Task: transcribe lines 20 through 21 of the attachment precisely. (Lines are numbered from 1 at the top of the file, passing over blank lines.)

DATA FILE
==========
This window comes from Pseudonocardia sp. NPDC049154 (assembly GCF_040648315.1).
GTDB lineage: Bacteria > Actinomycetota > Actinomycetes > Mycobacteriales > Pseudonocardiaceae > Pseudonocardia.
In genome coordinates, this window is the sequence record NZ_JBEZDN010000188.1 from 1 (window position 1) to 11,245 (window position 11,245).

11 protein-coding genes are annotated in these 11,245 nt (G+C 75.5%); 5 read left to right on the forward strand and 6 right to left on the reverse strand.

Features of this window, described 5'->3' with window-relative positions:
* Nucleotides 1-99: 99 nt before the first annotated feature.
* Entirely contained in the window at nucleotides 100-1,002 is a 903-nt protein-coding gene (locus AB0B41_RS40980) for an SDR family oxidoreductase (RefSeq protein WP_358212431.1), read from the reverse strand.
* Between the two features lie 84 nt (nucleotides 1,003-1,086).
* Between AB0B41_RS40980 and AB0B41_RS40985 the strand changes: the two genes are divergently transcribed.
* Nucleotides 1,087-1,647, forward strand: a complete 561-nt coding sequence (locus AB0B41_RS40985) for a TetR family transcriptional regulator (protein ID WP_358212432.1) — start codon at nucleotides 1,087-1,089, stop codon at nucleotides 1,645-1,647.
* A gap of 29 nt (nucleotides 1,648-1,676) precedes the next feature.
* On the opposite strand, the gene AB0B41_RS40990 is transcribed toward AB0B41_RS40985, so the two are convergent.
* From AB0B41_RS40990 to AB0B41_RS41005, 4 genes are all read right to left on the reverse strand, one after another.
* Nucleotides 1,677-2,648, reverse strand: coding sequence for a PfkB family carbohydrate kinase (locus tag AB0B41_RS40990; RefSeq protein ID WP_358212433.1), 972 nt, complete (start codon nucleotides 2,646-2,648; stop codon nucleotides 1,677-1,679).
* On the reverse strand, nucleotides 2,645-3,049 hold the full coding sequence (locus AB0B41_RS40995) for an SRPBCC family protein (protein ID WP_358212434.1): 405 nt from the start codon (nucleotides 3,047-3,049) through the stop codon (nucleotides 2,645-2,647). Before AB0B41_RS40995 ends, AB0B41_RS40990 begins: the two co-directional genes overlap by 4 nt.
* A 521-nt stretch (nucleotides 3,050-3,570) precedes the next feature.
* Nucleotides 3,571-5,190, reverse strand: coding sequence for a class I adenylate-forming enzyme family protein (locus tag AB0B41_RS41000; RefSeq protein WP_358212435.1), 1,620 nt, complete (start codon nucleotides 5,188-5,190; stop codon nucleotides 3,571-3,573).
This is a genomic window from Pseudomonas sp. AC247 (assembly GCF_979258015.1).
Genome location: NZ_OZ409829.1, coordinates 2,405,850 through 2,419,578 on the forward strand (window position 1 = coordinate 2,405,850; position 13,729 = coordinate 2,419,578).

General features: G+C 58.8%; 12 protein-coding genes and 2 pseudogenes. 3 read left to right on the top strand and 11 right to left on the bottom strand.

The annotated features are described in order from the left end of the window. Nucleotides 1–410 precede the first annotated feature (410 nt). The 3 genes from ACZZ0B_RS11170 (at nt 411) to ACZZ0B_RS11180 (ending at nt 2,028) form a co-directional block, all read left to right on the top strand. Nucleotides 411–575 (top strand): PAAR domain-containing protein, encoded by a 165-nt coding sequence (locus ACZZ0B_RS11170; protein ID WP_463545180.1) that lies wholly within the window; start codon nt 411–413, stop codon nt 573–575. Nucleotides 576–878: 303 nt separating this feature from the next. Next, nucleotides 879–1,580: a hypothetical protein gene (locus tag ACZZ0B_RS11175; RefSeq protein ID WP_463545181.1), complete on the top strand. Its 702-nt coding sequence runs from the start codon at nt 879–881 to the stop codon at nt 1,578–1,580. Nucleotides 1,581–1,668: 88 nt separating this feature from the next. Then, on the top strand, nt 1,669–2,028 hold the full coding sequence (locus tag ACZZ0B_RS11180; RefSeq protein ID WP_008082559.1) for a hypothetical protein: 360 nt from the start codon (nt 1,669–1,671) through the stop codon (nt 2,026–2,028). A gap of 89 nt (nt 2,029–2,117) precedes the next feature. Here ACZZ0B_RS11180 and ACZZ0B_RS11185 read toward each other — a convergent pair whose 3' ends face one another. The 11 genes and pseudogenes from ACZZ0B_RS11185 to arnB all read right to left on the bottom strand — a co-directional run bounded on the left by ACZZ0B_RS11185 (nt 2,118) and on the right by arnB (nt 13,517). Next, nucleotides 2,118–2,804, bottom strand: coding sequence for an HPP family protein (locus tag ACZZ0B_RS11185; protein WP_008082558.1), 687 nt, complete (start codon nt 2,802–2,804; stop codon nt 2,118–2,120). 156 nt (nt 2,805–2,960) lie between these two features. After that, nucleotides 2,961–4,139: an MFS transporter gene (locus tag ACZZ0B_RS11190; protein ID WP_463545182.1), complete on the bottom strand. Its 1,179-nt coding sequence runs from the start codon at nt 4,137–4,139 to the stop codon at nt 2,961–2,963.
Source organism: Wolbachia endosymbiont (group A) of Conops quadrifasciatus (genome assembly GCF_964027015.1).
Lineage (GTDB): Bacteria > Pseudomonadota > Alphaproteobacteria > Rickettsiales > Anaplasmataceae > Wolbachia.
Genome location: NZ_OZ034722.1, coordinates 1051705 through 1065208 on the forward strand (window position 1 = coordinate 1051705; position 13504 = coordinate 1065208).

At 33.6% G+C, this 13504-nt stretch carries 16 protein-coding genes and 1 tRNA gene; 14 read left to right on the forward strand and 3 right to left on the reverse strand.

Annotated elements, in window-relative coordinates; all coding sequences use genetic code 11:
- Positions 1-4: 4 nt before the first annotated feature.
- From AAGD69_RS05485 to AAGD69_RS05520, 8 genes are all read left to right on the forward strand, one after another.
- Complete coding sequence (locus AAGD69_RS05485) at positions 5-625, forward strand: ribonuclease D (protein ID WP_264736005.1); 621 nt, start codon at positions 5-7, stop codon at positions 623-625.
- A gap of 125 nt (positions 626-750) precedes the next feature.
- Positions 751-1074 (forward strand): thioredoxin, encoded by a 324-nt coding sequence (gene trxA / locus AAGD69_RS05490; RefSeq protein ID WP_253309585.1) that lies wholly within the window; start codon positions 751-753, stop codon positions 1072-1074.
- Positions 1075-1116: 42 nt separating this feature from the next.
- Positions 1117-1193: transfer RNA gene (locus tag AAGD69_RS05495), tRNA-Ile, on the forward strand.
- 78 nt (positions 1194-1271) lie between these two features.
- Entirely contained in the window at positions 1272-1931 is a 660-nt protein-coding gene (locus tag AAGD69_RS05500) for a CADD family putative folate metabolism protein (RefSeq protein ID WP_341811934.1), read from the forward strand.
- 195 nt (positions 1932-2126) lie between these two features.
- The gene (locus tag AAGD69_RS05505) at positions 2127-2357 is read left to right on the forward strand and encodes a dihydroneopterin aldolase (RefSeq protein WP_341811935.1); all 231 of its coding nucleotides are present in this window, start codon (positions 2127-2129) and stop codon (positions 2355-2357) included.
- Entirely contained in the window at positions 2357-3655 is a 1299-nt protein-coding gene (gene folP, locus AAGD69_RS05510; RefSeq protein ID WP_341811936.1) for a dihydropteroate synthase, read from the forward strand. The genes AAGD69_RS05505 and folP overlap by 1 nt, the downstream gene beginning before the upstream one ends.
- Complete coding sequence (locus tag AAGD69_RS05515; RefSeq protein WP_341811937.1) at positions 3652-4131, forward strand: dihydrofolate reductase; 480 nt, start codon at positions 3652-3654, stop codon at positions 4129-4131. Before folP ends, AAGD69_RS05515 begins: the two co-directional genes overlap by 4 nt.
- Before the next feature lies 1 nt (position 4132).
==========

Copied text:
General features: G+C 58.8%; 12 protein-coding genes and 2 pseudogenes. 3 read left to right on the top strand and 11 right to left on the bottom strand.

The annotated features are described in order from the left end of the window. Nucleotides 1–410 precede the first annotated feature (410 nt). The 3 genes from ACZZ0B_RS11170 (at nt 411) to ACZZ0B_RS11180 (ending at nt 2,028) form a co-directional block, all read left to right on the top strand. Nucleotides 411–575 (top strand): PAAR domain-containing protein, encoded by a 165-nt coding sequence (locus ACZZ0B_RS11170; protein ID WP_463545180.1) that lies wholly within the window; start codon nt 411–413, stop codon nt 573–575. Nucleotides 576–878: 303 nt separating this feature from the next. Next, nucleotides 879–1,580: a hypothetical protein gene (locus tag ACZZ0B_RS11175; RefSeq protein ID WP_463545181.1), complete on the top strand. Its 702-nt coding sequence runs from the start codon at nt 879–881 to the stop codon at nt 1,578–1,580. Nucleotides 1,581–1,668: 88 nt separating this feature from the next. Then, on the top strand, nt 1,669–2,028 hold the full coding sequence (locus tag ACZZ0B_RS11180; RefSeq protein ID WP_008082559.1) for a hypothetical protein: 360 nt from the start codon (nt 1,669–1,671) through the stop codon (nt 2,026–2,028). A gap of 89 nt (nt 2,029–2,117) precedes the next feature. Here ACZZ0B_RS11180 and ACZZ0B_RS11185 read toward each other — a convergent pair whose 3' ends face one another. The 11 genes and pseudogenes from ACZZ0B_RS11185 to arnB all read right to left on the bottom strand — a co-directional run bounded on the left by ACZZ0B_RS11185 (nt 2,118) and on the right by arnB (nt 13,517). Next, nucleotides 2,118–2,804, bottom strand: coding sequence for an HPP family protein (locus tag ACZZ0B_RS11185; protein WP_008082558.1), 687 nt, complete (start codon nt 2,802–2,804; stop codon nt 2,118–2,120). 156 nt (nt 2,805–2,960) lie between these two features. After that, nucleotides 2,961–4,139: an MFS transporter gene (locus tag ACZZ0B_RS11190; protein ID WP_463545182.1), complete on the bottom strand. Its 1,179-nt coding sequence runs from the start codon at nt 4,137–4,139 to the stop codon at nt 2,961–2,963.